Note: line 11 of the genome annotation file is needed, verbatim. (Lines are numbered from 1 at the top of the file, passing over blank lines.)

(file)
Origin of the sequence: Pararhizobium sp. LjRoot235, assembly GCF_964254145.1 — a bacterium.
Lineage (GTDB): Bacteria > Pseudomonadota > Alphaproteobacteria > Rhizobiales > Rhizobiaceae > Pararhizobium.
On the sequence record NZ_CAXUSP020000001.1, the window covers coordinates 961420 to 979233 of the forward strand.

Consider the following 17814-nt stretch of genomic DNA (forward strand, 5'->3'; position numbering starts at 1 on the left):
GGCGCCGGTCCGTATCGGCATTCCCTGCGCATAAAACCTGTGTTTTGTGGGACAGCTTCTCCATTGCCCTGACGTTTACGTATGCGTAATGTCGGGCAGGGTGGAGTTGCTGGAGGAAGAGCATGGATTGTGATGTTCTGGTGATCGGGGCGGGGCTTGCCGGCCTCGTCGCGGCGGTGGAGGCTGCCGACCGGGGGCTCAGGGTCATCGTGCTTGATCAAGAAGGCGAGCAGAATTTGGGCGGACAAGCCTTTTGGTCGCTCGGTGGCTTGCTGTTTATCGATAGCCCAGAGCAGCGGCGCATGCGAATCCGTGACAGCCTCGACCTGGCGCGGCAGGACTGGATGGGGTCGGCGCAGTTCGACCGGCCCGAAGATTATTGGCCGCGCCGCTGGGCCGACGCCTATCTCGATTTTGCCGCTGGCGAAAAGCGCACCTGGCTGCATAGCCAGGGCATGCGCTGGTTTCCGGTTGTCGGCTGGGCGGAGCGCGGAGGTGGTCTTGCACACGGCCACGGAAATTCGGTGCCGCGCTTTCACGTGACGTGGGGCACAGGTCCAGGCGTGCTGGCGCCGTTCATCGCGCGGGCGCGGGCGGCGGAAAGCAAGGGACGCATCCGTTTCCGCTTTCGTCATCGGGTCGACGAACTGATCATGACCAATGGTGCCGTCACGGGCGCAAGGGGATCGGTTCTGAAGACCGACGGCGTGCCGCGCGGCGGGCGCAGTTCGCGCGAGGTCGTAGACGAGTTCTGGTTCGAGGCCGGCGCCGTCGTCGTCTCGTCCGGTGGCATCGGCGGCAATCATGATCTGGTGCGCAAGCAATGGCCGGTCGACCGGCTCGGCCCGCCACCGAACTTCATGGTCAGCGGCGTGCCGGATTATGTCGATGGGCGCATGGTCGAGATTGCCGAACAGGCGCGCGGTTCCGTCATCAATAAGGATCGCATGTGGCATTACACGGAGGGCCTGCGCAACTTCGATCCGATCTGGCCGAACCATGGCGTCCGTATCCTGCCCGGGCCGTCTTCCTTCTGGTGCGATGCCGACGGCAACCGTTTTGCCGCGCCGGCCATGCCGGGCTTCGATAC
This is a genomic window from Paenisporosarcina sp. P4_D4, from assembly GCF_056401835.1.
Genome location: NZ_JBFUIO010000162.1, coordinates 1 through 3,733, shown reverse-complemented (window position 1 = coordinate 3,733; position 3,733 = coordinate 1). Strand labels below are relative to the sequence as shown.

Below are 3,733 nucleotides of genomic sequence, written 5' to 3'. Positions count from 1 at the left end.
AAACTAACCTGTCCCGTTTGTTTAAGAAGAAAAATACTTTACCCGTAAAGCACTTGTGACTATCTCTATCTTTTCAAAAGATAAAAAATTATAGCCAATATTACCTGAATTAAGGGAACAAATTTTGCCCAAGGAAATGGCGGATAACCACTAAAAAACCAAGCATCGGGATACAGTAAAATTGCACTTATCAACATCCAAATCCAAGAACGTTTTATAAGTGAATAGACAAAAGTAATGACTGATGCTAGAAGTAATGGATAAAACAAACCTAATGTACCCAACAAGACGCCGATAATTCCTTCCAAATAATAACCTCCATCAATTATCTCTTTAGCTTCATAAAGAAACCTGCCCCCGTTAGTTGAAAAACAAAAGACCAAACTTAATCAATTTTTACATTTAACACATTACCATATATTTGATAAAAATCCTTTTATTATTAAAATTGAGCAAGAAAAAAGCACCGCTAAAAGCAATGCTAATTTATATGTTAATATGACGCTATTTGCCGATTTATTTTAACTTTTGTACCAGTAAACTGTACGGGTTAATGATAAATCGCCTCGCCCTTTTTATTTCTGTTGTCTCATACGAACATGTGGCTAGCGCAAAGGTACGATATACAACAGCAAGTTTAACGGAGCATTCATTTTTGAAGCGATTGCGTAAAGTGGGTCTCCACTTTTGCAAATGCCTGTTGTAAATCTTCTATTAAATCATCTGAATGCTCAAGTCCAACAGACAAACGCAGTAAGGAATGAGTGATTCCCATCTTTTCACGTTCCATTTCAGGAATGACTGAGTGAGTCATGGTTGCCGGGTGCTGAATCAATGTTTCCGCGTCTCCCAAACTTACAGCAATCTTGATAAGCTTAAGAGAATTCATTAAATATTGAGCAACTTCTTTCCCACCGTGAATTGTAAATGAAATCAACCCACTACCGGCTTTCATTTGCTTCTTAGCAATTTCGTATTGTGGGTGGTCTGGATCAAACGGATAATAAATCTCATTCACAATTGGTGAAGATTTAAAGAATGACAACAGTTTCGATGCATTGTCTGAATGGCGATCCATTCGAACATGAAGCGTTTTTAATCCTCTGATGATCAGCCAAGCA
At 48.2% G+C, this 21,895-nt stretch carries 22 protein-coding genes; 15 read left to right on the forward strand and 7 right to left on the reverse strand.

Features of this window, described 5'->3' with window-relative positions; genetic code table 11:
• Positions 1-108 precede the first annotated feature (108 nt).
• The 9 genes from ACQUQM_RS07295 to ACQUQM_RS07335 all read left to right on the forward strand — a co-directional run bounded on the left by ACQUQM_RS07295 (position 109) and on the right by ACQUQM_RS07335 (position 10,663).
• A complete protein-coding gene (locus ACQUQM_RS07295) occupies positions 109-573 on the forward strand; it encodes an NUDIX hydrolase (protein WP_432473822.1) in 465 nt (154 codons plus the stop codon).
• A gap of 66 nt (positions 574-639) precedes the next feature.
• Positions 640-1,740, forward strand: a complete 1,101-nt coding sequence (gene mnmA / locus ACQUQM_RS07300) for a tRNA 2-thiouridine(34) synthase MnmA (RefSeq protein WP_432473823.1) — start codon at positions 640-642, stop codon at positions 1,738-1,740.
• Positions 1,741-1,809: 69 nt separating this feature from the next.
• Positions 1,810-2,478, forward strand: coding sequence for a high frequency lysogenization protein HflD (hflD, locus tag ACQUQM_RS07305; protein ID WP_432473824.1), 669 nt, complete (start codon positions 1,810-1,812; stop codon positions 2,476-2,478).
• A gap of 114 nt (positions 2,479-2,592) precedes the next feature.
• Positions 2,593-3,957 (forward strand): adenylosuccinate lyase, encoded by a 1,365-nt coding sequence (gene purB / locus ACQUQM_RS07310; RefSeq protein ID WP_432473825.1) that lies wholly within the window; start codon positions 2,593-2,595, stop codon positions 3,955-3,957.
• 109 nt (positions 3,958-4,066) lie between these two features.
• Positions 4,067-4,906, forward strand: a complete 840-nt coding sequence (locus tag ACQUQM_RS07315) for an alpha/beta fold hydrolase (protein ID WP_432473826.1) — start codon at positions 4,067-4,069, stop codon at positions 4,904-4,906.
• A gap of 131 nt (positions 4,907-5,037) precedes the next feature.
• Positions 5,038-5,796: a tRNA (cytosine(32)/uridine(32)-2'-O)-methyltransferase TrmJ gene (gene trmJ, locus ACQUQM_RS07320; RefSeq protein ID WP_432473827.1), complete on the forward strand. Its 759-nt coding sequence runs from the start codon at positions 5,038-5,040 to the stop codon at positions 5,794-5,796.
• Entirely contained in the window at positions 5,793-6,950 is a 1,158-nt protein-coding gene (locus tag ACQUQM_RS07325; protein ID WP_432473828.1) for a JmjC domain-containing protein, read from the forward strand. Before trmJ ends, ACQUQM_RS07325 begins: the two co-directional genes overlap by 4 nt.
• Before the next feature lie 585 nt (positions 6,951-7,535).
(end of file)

Features of this window, described 5'->3' with window-relative positions; genetic code table 11: